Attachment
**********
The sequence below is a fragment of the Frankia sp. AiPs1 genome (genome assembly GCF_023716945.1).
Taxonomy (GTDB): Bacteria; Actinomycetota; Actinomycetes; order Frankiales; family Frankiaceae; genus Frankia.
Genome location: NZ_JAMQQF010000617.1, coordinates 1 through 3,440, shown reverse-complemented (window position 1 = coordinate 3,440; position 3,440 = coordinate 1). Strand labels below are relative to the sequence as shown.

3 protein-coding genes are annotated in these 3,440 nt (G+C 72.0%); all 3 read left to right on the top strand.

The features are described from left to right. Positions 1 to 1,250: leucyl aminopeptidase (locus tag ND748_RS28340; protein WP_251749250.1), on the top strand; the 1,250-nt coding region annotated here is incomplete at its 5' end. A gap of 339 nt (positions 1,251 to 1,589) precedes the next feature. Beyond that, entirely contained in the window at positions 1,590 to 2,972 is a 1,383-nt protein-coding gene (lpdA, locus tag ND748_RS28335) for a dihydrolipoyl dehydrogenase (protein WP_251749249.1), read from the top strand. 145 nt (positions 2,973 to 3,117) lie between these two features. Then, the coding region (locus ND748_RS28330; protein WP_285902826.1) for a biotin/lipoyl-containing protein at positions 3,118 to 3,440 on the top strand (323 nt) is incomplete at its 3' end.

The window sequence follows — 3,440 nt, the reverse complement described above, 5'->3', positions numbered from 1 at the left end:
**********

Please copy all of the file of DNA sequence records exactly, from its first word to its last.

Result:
The sequence below is a fragment of the Frankia sp. AiPs1 genome (genome assembly GCF_023716945.1).
Taxonomy (GTDB): Bacteria; Actinomycetota; Actinomycetes; order Frankiales; family Frankiaceae; genus Frankia.
Genome location: NZ_JAMQQF010000617.1, coordinates 1 through 3,440, shown reverse-complemented (window position 1 = coordinate 3,440; position 3,440 = coordinate 1). Strand labels below are relative to the sequence as shown.

3 protein-coding genes are annotated in these 3,440 nt (G+C 72.0%); all 3 read left to right on the top strand.

The features are described from left to right. Positions 1 to 1,250: leucyl aminopeptidase (locus tag ND748_RS28340; protein WP_251749250.1), on the top strand; the 1,250-nt coding region annotated here is incomplete at its 5' end. A gap of 339 nt (positions 1,251 to 1,589) precedes the next feature. Beyond that, entirely contained in the window at positions 1,590 to 2,972 is a 1,383-nt protein-coding gene (lpdA, locus tag ND748_RS28335) for a dihydrolipoyl dehydrogenase (protein WP_251749249.1), read from the top strand. 145 nt (positions 2,973 to 3,117) lie between these two features. Then, the coding region (locus ND748_RS28330; protein WP_285902826.1) for a biotin/lipoyl-containing protein at positions 3,118 to 3,440 on the top strand (323 nt) is incomplete at its 3' end.

The window sequence follows — 3,440 nt, the reverse complement described above, 5'->3', positions numbered from 1 at the left end: